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Closing Time: Sox can’t match zeroes with O’s bullpen in 3-2 loss

04.11.13 at 10:30 pm ET
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The Red Sox this offseason made a concerted effort to build the deepest bullpen possible, hoping to follow the model of success that helped to propel the Orioles to the playoffs last year. But on Thursday, the Sox could not match bullets with Baltimore. The Orioles bullpen held the Sox scoreless for the final 3 2/3 innings, while the Sox allowed Baltimore to scrape a run together in the top of the seventh that proved decisive in Boston’s 3-2 loss, the team’s first series loss of the season.

Here are the details:

WHAT WENT WRONG FOR THE RED SOX

– Left-hander Andrew Miller possesses stuff like few other left-handers. However, his inability to throw strikes consistently is becoming a concern for the Sox. With two outs in the seventh, Miller was summoned to handle left-hander Nick Markakis. Instead, he walked the Orioles right fielder on six pitches.

Miller has made four appearances this year. He’s allowed the first one to reach by walk or HBP in three of those. He’s faced a total of eight batters. Just two have made contact. The other six have struck out (twice), walked (three times) or been hit by a pitch (once).

Jackie Bradley Jr. went 0-for-2 with a strikeout before being replaced by pinch-hitter Jonny Gomes in the bottom of the seventh. He’s now 0-for-14 dating back to Friday.

Jarrod Saltalamacchia went 0-for-4 with three strikeouts, failing to sustain the momentum of his 3-for-4 performance with three extra-base hits the previous night.

WHAT WENT RIGHT FOR THE RED SOX

Alfredo Aceves, making his first start in almost two years (his previous one came on June 21, 2011), delivered everything for which the Red Sox reasonably could have hoped. The right-hander employed his full, diverse array of pitches, navigating through five innings of work in which he permitted just two runs on six hits while striking out four and walking three. He totaled 79 pitches.

There is little question about the utility or diversity of Aceves’ pitch mix. He has a starters’ arsenal, though in his limited exposure to the rotation, his tendency to work around the strike zone has limited how deep he can go into the game. Still, his ability to unbalance the Orioles for the better part of his night underscored his value to a pitching staff — making him as asset that, in the eyes of the Red Sox, was not worth sacrificing over the personality quirks and conflicts he’s shown over his Red Sox tenure.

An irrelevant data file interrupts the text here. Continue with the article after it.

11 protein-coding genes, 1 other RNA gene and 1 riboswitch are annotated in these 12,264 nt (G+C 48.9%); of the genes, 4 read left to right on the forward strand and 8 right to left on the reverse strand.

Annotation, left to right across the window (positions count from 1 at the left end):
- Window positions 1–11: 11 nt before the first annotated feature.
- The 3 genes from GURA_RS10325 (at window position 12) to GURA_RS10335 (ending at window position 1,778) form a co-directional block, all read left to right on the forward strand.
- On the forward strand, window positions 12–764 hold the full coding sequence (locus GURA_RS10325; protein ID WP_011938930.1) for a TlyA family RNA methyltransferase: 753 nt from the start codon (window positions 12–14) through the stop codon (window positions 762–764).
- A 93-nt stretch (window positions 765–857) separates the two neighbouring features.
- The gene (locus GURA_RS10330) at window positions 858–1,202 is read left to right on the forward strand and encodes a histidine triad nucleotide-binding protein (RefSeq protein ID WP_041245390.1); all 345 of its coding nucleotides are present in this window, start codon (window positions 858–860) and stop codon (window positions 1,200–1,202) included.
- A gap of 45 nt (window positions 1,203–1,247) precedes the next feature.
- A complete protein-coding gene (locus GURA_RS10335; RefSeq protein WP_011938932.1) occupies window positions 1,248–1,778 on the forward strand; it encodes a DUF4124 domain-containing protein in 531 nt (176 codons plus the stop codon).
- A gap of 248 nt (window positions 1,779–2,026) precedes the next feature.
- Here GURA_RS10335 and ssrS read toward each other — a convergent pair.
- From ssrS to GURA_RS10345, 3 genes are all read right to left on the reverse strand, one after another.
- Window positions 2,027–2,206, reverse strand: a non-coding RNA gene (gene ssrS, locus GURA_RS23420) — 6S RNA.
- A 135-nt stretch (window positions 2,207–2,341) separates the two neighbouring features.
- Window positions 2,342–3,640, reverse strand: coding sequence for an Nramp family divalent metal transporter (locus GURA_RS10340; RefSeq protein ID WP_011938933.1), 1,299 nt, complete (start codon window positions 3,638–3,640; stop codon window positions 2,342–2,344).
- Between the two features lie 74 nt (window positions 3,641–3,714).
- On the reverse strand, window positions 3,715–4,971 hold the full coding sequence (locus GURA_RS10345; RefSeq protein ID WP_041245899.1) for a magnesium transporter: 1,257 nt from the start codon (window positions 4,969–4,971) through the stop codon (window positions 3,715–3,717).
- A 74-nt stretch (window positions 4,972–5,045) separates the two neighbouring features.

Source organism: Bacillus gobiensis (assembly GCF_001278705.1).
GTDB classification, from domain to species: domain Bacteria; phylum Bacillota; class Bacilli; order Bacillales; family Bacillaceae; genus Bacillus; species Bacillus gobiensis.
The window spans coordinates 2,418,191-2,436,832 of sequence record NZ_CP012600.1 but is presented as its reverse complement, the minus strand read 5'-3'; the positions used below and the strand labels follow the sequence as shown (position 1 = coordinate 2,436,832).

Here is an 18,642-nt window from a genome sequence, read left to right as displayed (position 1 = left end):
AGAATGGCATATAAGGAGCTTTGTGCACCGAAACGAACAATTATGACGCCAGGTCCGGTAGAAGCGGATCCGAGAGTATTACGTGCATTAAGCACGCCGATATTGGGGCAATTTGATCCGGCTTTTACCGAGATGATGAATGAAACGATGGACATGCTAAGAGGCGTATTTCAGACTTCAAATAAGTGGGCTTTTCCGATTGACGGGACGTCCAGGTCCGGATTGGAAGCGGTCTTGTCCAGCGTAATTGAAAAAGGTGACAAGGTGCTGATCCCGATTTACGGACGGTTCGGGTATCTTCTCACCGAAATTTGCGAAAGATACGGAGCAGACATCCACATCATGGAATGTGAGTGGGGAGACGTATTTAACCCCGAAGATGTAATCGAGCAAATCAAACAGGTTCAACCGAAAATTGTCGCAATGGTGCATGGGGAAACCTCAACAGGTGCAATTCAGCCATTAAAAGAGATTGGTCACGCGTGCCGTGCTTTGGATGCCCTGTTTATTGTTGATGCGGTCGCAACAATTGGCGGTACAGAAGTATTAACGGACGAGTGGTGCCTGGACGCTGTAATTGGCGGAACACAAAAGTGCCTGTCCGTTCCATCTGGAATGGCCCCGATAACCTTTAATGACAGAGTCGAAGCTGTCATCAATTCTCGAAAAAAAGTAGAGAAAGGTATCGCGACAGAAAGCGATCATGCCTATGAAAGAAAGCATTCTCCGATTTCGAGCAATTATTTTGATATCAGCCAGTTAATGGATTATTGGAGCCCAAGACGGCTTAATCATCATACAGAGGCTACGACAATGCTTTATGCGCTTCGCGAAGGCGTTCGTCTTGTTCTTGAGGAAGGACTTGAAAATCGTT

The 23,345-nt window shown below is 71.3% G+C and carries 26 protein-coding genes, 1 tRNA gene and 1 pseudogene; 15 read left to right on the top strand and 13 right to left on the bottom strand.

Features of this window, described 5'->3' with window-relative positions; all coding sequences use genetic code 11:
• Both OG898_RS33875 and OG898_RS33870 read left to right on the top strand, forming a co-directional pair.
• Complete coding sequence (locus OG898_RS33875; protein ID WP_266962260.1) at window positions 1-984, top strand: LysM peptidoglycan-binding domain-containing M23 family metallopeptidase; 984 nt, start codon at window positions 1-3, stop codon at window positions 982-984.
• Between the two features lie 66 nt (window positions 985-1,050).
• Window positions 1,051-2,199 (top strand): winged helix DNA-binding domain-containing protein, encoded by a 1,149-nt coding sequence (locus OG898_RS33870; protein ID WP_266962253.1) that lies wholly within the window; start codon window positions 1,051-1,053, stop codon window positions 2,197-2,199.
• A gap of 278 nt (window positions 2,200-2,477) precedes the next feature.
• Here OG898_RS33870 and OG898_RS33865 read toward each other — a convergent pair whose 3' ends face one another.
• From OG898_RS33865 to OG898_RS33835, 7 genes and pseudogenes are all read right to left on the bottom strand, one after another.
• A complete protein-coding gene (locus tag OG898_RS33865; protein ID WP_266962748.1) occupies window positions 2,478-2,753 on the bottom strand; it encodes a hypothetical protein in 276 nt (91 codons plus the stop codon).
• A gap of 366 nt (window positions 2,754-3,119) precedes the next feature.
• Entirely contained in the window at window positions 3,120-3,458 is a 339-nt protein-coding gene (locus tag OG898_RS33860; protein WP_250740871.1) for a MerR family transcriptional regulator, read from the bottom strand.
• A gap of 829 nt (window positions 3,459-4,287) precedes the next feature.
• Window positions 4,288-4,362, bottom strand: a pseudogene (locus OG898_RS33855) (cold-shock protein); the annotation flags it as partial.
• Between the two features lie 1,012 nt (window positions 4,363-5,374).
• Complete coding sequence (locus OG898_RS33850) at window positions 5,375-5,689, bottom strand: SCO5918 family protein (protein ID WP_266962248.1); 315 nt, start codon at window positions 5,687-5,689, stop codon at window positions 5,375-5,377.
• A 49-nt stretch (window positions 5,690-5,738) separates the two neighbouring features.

Shane Victorino continued his early-season success as a left-handed hitter, going 2-for-4 in four plate appearances against righties. On the year, the switch-hitter — who is traditionally stronger while batting right-handed — is 8-for-21 (.381) while batting left-handed against righties.

– Right-hander Alex Wilson overcame early nerves (he threw balls on six of his first seven pitches) to record a scoreless ninth inning in his major league debut. After issuing a leadoff walk, he got Nick Markakis to ground weekly into a 6-4-3 double play, then punched out Adam Jones on three pitches (getting swings and misses on both an 0-1 slider down and an 0-2 92 mph fastball up in the zone).

Stephen Drew went 1-for-2 with a pair of walks. However, the one out he made was a big one, as he struck out looking at a full-count fastball with two on and two out in the bottom of the seventh inning.

– The Red Sox had a strikingly unusual putout to end the fifth when Chris Davis‘ smash caromed off the glove of Mike Napoli at first base, to where the second baseman is typically stationed. But with the Sox in a dramatic shift against Davis, in which second baseman Dustin Pedroia was playing the part of the rover in the outfield, Will Middlebrooks ended up scooping up the ball and firing to first for the unconventional 3-5-3 putout to end the inning.

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